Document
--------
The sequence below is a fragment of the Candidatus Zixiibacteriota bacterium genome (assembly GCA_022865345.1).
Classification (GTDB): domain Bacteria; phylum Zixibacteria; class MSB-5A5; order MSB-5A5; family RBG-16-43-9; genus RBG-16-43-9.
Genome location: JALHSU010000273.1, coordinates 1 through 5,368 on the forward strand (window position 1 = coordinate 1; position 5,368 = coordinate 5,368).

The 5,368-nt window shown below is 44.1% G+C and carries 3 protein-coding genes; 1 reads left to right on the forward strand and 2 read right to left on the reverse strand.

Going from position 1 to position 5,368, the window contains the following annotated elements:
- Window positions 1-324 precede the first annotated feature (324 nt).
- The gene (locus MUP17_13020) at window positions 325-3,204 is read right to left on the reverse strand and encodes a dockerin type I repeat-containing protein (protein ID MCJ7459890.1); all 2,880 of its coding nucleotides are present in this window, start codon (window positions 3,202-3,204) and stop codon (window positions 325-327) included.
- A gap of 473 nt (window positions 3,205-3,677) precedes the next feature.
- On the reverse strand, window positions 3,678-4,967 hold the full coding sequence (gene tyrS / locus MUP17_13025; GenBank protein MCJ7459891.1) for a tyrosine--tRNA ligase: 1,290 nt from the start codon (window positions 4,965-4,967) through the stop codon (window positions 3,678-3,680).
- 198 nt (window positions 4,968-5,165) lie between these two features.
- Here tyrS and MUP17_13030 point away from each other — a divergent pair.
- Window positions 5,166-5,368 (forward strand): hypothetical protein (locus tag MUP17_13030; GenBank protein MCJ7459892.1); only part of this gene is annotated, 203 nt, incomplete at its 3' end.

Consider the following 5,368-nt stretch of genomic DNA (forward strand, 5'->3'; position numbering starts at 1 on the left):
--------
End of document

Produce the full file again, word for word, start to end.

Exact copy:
The sequence below is a fragment of the Candidatus Zixiibacteriota bacterium genome (assembly GCA_022865345.1).
Classification (GTDB): domain Bacteria; phylum Zixibacteria; class MSB-5A5; order MSB-5A5; family RBG-16-43-9; genus RBG-16-43-9.
Genome location: JALHSU010000273.1, coordinates 1 through 5,368 on the forward strand (window position 1 = coordinate 1; position 5,368 = coordinate 5,368).

The 5,368-nt window shown below is 44.1% G+C and carries 3 protein-coding genes; 1 reads left to right on the forward strand and 2 read right to left on the reverse strand.

Going from position 1 to position 5,368, the window contains the following annotated elements:
- Window positions 1-324 precede the first annotated feature (324 nt).
- The gene (locus MUP17_13020) at window positions 325-3,204 is read right to left on the reverse strand and encodes a dockerin type I repeat-containing protein (protein ID MCJ7459890.1); all 2,880 of its coding nucleotides are present in this window, start codon (window positions 3,202-3,204) and stop codon (window positions 325-327) included.
- A gap of 473 nt (window positions 3,205-3,677) precedes the next feature.
- On the reverse strand, window positions 3,678-4,967 hold the full coding sequence (gene tyrS / locus MUP17_13025; GenBank protein MCJ7459891.1) for a tyrosine--tRNA ligase: 1,290 nt from the start codon (window positions 4,965-4,967) through the stop codon (window positions 3,678-3,680).
- 198 nt (window positions 4,968-5,165) lie between these two features.
- Here tyrS and MUP17_13030 point away from each other — a divergent pair.
- Window positions 5,166-5,368 (forward strand): hypothetical protein (locus tag MUP17_13030; GenBank protein MCJ7459892.1); only part of this gene is annotated, 203 nt, incomplete at its 3' end.

Consider the following 5,368-nt stretch of genomic DNA (forward strand, 5'->3'; position numbering starts at 1 on the left):